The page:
Patriots Playoff Matchups: What To Expect From Potential Divisional Round Foes


It’s playoff time in New England.

The 11-5, No. 2 seed Patriots will begin their quest for a sixth Super Bowl title Sunday, Jan. 13 at 1 p.m. ET when they welcome their divisional-round opponent to Gillette Stadium. Who will that opponent be? We’ll find out next weekend.

In the meantime, let’s take a look at the three candidates:

Houston Texans (11-5; No. 3 seed)
They’ll play the Patriots if: They beat the Indianapolis Colts
The Texans are the highest-seeded AFC team playing on wild-card weekend, so a win over the sixth-seeded Colts automatically would book them a ticket to Foxboro. (Likewise, Indy only can play the No. 1 seed Kansas City Chiefs in the divisional round.) The Patriots defeated the Texans 27-20 way back in Week 1, but Houston has come a long way since then.

Led by dynamic second-year quarterback Deshaun Watson and a defense that entered Week 17 ranked sixth in points allowed and eighth in Football Outsiders’ DVOA, the Texans reeled off nine consecutive wins after beginning the season 0-3. A last-second loss to the Philadelphia Eagles in Week 16 cost them a shot at a first-round bye, but they rebounded Sunday, easily dispatching the Jacksonville Jaguars to clinch the AFC South.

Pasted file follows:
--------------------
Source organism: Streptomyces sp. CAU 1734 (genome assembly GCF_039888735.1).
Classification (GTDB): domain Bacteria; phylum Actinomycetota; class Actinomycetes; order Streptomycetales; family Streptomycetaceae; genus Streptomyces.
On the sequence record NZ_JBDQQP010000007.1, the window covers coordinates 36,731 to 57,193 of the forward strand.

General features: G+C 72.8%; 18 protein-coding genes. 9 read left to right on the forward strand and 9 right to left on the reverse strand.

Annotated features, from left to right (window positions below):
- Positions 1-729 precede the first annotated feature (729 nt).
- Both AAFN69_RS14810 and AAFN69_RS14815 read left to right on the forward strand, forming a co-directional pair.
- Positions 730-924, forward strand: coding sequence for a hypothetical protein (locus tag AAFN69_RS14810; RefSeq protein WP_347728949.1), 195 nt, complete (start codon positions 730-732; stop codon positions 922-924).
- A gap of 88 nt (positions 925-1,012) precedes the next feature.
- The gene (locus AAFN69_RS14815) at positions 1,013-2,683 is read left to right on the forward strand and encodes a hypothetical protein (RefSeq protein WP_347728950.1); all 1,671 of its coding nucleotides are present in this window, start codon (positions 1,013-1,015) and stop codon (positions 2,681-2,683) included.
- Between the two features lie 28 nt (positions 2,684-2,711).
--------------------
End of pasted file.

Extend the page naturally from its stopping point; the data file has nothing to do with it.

Watson was excellent down the stretch for Houston, completing more than 70 percent of his passes in each of his last six games. During that same span, the Clemson product threw eight touchdown passes without an interception while also averaging 46 rushing yards per game and scoring four rushing touchdowns. This is not the same player the Patriots saw in the season opener, when Waston still was working his way back from a torn ACL.